Medway Council v G & Ors(2008)
 2 FLR 1687;  EWHC 1681 (Fam)
Private: Marcus Scott-Manderson QC
Where a case in which a child had been abducted from foster care by his mother and step-father had attracted publicity and led to newspaper articles expressing sympathy with the mother and step-father, and criticism of a local authority and the secrecy of family court proceedings, the publication and disclosure of the course and content of the previous care proceedings was permitted to the limited extent set out in a summary of facts agreed between the parties.
The applicant media company (T) applied for clarification of the extent to which it was entitled to report and comment on care proceedings brought by a local authority in respect of a child (S). S’s mother (G) and father had separated. Care proceedings commenced, and following a report from a psychologist about the family situation and its effects on S, an interim care order was made requiring S to be taken into foster care. A hearing then took place. The judge held that if G did not make sufficient improvements within six months, S’s settlement with his foster carers should be secured. G married another man (M) and became pregnant. An assessment team then made findings and recommendations. It found, amongst other things, that there had been no significant improvement in G’s insight or approach. With the final hearing due to be heard, G, assisted by M, abducted S from his foster placement and drove to France. G and S did not return. M returned and was arrested. The local authority, having been notified of the imminent appearance of an article in the local newspaper, was granted an injunction prohibiting the publishing of information relating to S which might result in his identification. M was sentenced to a term of 16 months’ imprisonment for the offence of child abduction. His appeal against that sentence was dismissed. Following the appeal, a number of articles about the case appeared in the press. The articles were strongly sympathetic towards G and M and criticised the secrecy of family proceedings. T applied for an amendment to be made by way of proviso to the existing injunction. T then made an application for the release into the public domain of the judgments handed down in the proceedings to date, suitably anonymised. During the instant proceedings a solution was proposed by the parties whereby the local authority produced a summary of facts in a form which was considered sufficient by T for the purposes of publication and comment without resort to the detailed judgments in the care proceedings.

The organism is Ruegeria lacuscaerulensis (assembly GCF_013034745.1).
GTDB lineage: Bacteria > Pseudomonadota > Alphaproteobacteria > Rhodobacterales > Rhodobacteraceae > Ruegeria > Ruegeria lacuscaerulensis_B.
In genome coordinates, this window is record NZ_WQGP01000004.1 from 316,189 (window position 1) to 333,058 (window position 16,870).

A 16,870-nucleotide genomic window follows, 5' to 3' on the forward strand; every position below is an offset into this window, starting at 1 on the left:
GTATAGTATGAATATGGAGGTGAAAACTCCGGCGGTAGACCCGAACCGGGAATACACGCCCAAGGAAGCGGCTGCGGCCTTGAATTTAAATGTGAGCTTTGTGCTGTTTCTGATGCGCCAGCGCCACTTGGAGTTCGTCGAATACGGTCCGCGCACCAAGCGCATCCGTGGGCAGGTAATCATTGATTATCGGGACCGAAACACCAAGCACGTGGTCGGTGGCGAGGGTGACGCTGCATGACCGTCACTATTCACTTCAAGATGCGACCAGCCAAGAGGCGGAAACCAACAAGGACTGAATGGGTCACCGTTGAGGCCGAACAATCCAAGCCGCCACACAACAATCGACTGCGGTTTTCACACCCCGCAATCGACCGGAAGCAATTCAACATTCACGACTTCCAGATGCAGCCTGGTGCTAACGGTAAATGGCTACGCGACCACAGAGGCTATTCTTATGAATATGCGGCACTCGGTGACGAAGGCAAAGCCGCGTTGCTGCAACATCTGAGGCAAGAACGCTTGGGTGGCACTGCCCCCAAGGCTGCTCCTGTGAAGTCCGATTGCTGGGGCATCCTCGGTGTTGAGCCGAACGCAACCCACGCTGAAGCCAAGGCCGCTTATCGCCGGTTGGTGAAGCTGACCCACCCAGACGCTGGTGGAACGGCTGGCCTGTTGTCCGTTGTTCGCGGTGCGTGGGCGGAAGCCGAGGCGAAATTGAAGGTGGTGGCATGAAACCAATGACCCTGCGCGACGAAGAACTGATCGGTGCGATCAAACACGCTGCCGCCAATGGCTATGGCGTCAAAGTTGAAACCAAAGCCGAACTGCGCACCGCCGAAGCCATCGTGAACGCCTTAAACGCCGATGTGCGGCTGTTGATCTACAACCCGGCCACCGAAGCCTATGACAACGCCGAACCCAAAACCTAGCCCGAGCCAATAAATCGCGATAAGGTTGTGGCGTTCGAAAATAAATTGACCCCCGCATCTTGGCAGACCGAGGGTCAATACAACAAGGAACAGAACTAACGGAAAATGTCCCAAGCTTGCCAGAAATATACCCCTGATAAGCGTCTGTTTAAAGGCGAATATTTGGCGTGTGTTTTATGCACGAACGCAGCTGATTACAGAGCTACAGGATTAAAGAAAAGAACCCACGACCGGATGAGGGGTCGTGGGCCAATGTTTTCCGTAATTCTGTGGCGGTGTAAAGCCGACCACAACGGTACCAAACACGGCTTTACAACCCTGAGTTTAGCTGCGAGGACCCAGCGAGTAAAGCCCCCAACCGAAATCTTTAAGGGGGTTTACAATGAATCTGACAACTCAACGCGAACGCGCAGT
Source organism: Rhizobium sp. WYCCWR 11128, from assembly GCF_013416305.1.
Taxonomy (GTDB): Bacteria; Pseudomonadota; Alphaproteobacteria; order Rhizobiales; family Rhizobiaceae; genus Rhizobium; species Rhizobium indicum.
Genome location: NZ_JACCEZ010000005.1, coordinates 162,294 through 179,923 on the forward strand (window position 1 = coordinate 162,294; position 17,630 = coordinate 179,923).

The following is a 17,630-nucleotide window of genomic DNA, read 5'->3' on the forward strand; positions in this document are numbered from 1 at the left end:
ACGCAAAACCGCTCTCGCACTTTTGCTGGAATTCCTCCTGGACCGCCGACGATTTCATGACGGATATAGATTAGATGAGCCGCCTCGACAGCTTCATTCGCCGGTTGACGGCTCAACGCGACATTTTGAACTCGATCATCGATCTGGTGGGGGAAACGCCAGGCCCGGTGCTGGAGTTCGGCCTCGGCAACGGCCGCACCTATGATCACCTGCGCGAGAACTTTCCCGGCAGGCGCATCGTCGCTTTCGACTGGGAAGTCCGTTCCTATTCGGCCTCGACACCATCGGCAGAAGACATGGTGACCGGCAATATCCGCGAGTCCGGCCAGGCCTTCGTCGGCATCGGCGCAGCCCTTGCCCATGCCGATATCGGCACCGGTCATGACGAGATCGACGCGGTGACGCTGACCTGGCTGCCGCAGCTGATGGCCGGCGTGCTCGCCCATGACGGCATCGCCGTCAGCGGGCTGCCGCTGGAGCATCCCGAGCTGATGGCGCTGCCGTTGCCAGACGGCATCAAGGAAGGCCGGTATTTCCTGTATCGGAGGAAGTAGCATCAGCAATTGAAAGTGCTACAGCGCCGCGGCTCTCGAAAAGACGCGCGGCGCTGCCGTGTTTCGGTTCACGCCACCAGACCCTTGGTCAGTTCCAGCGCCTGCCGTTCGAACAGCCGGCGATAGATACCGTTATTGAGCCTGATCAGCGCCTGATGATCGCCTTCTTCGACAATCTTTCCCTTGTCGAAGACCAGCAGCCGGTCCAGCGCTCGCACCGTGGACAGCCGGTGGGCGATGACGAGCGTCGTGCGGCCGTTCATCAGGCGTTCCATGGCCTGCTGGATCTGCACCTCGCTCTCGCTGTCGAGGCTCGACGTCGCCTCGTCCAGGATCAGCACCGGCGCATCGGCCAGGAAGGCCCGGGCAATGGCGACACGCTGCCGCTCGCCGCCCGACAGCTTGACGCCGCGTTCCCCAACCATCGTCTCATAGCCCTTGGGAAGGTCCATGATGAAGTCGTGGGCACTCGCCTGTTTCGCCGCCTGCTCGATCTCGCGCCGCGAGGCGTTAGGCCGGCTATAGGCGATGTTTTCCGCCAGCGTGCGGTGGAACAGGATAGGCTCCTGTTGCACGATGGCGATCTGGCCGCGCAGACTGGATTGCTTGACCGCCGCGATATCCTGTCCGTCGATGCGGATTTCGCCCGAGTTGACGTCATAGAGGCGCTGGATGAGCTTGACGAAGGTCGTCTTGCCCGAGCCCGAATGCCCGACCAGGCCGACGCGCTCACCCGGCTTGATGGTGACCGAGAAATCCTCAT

HELD: The level of interest created by the imposition of M’s prison sentence, the resultant publicity, and the suggestions made that the actions of M were in some way heroic and those of the local authority adverse to child protection made a very strong case for the background to be made more widely known. Such publication would enable the public to form its own view of whether the actions of the local authority or the decisions of the court had been fairly characterised. Comment on the proceedings as set out in the summary of facts would not invade S’s rights under the European Convention on Human Rights 1950 art.8 to an extent substantially greater than the position which already existed as a result of the publicity to date, provided that his anonymity was protected. The agreed summary of facts was recognised by T as sufficient for its purposes under art.10 of the Convention, and the restricted content of the summary meant that the considerable and extensive references to intimate family matters and S’s welfare contained in previous judgments would remain largely and sufficiently protected. The court was therefore prepared to sanction a departure from the provisions of the Administration of Justice Act 1960 s.12(1) so as to permit publication and disclosure of the course and content of previous proceedings to the limited extent set out in the summary of facts.